NINE out of 10 people think politicians have no clue whatsoever about the lives of ordinary citizens, a Sunday Post survey reveals today.
Our snapshot poll – carried out this week in the wake of Donald Trump’s shock victory in the US Presidential election – also reveals mounting distrust of political leaders.
The poll comes as political elites around the world struggle to digest the seismic shock delivered by the election of Mr Trump, which follows the UK Brexit vote earlier this year and the rise of far-right protest parties in Europe.
Asked how well politicians understand the lives of the people they govern, just 1% of people replying to our poll said “very well”.
And not a single respondent answered “lots” when asked how much faith they had in the current crop of elected politicians to change things for the better.
Overall, a remarkable 79% of those polled said they had not a lot or no faith in elected leaders to improve the lives of those they govern and almost all (92%) said they thought politicians did not understand the lives of ordinary folk.
The answers help illustrate the widening chasm between those in government and the electorate they are supposed to serve which many commentators see as the key lesson from Trump’s utterly unpredicted victory.
Our research also revealed that many Scots are worried about global security in the wake of Tuesday’s US election, with the New York businessman due to take office in the White House in January.
Many (42%) believe he will make the UK’s relationship with America worse and 61% think the world will be less safe after his election.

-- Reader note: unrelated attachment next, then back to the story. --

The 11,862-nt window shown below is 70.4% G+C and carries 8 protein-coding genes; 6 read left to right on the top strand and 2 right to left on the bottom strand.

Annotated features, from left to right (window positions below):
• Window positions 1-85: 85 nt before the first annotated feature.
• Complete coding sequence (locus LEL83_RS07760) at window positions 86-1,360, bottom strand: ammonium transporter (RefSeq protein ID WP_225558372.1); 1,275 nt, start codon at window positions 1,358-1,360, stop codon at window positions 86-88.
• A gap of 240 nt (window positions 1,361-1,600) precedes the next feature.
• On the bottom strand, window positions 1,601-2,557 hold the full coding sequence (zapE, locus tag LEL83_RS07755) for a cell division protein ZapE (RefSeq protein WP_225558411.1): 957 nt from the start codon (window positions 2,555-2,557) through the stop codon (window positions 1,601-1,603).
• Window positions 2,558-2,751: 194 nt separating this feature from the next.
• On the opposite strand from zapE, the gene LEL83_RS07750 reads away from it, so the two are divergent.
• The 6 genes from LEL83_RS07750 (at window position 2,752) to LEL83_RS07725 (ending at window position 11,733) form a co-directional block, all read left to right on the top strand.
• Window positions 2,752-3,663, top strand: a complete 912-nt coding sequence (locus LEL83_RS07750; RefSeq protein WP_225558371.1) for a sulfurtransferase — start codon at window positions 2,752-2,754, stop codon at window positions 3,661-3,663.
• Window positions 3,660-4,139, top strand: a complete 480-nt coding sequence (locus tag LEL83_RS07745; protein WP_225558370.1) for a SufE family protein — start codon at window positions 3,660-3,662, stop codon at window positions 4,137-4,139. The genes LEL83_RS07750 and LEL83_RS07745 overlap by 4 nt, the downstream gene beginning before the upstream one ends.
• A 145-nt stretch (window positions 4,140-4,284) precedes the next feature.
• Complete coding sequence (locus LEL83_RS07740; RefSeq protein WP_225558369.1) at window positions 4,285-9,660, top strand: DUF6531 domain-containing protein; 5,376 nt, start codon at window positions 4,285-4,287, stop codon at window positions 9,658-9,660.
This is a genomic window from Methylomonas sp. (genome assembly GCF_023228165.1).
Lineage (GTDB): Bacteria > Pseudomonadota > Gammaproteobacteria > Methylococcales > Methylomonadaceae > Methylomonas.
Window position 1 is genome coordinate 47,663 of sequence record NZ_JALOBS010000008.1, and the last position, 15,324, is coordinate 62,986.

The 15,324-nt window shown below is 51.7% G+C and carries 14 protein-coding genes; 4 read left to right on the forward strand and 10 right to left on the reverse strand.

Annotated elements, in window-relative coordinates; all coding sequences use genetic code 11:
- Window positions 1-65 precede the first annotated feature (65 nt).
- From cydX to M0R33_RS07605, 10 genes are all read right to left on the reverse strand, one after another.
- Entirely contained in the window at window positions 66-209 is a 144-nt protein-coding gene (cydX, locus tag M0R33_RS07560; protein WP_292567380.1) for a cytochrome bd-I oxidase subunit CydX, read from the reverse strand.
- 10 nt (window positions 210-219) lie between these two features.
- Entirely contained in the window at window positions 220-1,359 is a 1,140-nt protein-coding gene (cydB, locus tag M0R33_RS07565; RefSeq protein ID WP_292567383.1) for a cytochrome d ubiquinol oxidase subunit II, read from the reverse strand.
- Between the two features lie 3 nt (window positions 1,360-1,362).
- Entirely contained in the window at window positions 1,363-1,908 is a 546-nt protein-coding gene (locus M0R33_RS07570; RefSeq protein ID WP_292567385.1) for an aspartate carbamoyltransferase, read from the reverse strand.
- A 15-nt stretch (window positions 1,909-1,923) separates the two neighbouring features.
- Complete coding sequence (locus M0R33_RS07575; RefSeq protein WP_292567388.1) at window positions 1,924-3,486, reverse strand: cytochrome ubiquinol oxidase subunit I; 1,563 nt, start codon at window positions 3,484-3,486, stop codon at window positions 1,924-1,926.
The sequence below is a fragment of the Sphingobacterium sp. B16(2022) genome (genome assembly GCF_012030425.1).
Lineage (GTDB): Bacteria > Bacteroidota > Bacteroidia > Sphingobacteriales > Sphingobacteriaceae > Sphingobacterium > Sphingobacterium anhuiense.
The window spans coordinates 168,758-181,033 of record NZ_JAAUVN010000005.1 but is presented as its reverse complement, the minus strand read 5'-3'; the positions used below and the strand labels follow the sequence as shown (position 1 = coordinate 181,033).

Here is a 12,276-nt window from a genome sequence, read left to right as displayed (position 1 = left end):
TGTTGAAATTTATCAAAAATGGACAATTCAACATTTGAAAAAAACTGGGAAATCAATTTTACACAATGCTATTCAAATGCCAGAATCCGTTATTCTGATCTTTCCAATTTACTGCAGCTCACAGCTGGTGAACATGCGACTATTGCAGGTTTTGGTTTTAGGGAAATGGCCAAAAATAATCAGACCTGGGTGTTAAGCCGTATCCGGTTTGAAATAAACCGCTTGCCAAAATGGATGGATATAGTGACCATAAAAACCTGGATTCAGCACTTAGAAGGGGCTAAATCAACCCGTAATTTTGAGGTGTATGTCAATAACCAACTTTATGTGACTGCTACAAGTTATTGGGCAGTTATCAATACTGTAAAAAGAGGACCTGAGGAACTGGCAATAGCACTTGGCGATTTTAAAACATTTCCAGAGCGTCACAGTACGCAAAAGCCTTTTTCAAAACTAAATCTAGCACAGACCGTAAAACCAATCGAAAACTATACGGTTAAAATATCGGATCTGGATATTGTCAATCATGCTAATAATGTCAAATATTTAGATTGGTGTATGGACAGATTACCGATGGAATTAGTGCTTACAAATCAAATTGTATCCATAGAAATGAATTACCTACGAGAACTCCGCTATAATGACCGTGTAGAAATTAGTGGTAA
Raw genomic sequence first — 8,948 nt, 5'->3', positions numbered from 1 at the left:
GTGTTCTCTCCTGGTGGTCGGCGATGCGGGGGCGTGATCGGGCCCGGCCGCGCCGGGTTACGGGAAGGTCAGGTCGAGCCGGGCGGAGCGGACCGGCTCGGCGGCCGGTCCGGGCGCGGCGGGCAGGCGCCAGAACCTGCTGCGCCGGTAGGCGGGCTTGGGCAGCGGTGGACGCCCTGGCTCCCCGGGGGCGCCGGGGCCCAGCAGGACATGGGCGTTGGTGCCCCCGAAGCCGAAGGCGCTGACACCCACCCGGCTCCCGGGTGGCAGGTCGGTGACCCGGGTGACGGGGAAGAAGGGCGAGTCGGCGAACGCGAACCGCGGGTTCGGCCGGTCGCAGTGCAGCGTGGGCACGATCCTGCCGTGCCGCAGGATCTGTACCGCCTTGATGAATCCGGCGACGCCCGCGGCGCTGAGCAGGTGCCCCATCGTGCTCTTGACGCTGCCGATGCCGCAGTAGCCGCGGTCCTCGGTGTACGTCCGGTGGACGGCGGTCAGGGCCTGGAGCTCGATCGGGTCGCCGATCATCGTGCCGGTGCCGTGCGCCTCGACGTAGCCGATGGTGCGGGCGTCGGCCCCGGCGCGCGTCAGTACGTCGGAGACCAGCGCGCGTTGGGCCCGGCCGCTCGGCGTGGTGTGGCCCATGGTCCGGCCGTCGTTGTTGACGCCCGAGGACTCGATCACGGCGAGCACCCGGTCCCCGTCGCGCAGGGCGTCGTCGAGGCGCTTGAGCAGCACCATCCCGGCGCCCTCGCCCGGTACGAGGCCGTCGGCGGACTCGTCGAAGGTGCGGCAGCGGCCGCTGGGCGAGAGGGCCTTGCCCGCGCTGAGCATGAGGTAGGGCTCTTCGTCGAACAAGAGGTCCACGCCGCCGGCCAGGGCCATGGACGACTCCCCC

Scots were split on how Nicola Sturgeon should respond. Almost half (43%) thought she should make amends after calling the President-elect’s campaign claims “deeply abhorrent” but almost the same proportion (47%) thought the First Minister was right to stand her ground.
Meanwhile, almost half (48%) saw no upside for Scotland from Trump’s links to the economy here through his two luxury golf courses, while 22% were unsure about the impact and 30% thought there would be an upside.
Our poll was carried out by View Finder and surveyed more than 200 people between Wednesday and Friday.
It reveals that, if they had been able to vote in the election, 16% would have chosen Trump, with 44% opting for defeated Democrat candidate Hillary Clinton and the rest plumping for one of the independent candidates or not making any choice at all.
Scots had mixed opinions too on whether Trump would follow through on his wild campaign pledges – such as his promise to build a border wall between the US and Mexico.
Some 48% thought the wall not likely/extremely unlikely, while 44% thought it was quite or very likely.
Most (45%) thought Mr Trump’s business experience did not explicitly make him better suited for the top job than someone who had spent their life inside the political establishment.
And more than three-quarters of Scots (77%) said they were worried that billionaire Trump, who presented himself as the “outsider”, had never held public office.
Enjoy the convenience of having The Sunday Post delivered as a digital ePaper straight to your smartphone, tablet or computer.
Subscribe for only £5.49 a month and enjoy all the benefits of the printed paper as a digital replica.Subscribe